Ralph Bovitz, CPA, PFS

Financial Planning
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For Women Attorneys Only

By Ralph Bovitz, CPA, PFS

         Women attorneys must be financially independent.  Married or not, women attorneys must be prepared for the full range of financial possibilities.  Consider those who are financially dependent upon you – children, aging parents and in-laws, should your husband die or become disabled.  Thus, women should be sure to have disability insurance for themselves, if they are single or single mothers and working.  The likelihood of becoming disabled is statistically more likely than death.  For married women not currently practicing law, be sure your husband has adequate disability insurance, since the same statistic holds for him, that disability is more likely than death.  A disability insurance premium, to cover the tasks an attorney cannot perform, is usually expensive and often difficult to obtain.  But, efforts should be made to obtain own-occupation disability insurance.  You may be forced to take alternative employment to obtain benefits, if the policy is not own-occupation.  Disability benefits are usually pegged to about two-thirds of your earned income; when you pay the premiums, the benefits are tax-free.


Single women attorneys, having no dependents, may not need life insurance. Attorneys who are single-mothers or have financial responsibilities for parents, can get the most life insurance for the least cost by buying term insurance.  Term insurance can be purchased for a specified period of time, or term, at a fixed and surprisingly low premium.  The higher premiums for non-term policies, like whole life, take the extra premium and invest it to make up cash values.  Substantially more insurance (death benefit) is realized from a term insurance policy than a whole life policy, for the same premium.  Life insurance should be used to provide the money to meet the financial goals you have for your family and the responsibilities you have to your family. As a rule of thumb, an attorney might buy a term policy for about 10-20 times their annual earned income.  This will provide a pot of money that, when invested in savings accounts or high-grade bond funds, should produce an income stream that will help replace the earnings lost due to your (or your husband’s) untimely death.  You want to purchase a term policy for a period of time that will produce an income stream until your youngest child is at least 18.  If you are not practicing law and staying home with the children, your untimely death may require day-care for the little ones. The cost of such services would dictate the amount of term insurance on your life, necessary to produce an income stream to meet those added costs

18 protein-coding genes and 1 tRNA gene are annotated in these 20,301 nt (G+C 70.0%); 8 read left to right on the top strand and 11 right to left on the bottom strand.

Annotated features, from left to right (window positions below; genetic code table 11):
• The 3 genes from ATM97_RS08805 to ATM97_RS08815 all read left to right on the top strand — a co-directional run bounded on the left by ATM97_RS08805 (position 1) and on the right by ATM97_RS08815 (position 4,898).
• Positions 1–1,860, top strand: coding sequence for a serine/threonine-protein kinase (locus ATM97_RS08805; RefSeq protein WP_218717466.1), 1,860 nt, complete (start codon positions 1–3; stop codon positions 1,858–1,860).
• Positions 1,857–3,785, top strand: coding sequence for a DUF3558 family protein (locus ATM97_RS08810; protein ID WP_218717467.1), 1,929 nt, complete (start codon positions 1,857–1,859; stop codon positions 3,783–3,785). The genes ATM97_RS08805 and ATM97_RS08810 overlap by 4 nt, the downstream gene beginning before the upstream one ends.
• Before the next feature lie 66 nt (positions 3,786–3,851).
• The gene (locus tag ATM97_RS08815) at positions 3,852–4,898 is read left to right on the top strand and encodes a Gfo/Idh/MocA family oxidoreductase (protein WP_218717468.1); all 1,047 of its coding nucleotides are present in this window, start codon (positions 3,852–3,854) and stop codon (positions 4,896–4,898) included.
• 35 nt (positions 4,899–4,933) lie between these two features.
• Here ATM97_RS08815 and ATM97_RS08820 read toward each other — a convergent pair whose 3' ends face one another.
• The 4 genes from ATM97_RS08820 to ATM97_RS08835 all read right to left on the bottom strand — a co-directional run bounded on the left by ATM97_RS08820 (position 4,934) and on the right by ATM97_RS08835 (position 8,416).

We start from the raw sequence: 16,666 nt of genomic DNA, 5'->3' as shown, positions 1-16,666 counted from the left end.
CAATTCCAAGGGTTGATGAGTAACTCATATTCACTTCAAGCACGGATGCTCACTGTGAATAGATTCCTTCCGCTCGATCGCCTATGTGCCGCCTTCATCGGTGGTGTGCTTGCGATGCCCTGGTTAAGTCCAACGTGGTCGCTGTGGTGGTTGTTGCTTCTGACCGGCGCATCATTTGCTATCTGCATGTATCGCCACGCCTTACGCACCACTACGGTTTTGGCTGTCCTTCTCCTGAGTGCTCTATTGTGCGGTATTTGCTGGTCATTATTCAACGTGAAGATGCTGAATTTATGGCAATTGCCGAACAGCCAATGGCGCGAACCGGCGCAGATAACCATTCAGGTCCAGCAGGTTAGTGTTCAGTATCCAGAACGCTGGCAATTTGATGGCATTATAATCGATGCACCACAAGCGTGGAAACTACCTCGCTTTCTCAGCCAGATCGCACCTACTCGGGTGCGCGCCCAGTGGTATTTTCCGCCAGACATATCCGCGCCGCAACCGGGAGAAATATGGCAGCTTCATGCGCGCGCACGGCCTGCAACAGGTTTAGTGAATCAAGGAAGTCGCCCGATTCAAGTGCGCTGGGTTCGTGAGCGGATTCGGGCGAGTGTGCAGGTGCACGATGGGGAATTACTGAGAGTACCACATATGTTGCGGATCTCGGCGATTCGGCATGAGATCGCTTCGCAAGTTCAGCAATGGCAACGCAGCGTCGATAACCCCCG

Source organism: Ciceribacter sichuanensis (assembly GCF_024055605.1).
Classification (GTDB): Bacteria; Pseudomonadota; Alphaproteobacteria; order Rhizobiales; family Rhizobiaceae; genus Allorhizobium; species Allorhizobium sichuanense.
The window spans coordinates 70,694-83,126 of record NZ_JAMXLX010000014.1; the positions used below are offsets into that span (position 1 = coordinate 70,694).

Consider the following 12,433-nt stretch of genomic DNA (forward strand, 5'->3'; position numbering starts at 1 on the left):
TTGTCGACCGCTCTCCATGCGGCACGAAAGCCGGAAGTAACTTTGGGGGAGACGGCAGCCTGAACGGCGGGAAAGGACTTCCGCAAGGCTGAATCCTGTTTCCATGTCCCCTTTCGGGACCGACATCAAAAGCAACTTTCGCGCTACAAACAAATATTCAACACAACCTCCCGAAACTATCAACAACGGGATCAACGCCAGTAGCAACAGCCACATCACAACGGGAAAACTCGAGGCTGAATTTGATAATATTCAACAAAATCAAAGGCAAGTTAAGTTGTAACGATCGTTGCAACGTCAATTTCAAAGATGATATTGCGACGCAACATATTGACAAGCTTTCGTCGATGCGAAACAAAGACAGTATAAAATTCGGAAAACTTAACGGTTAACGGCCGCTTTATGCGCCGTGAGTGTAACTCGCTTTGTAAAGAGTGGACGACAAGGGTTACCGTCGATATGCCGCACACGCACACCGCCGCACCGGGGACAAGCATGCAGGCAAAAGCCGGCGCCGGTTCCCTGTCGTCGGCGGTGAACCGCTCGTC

While both men and women must save for retirement, on average, women live longer than men.  Women, sometimes earning less than men, have the dual problem of needing to save more out of a smaller income, to finance their longer life expectancy.  An underlying cause of financial insecurity for women may be shorter job tenure, i.e. taking time out to have and raise children or caring for elderly parents.  Shorter job tenure affects pension buildup, due to a loss of vesting in the pension or limited contributions to a 401 (k) retirement plan.  To remain flexible in their family responsibilities, women attorneys sometimes work for smaller firms, which often do not have retirement plans, like 401 (k).  Male attorneys, on the other hand, usually approach employment with an expectation of employer-provided retirement plans, “or I am not going to work there”.  In addition, women have historically relied upon men for financial support, causing a belief that they cannot handle money competently. Therefore, many women worry about being impoverished in old age and rightfully so.


For many women, meeting immediate goals, like the children’s education and a home are typical.  Thus, women are often more concerned about temporary investment losses, due to their near-term goals.  Near-term financial goals are generally defined as materializing in five years or less.  That’s why funds needed in the near-term should be conservatively invested, such as in savings and money market accounts or in short-term United States Treasury securities; funds needed to meet immediate goals is not the time to invest in the stock market.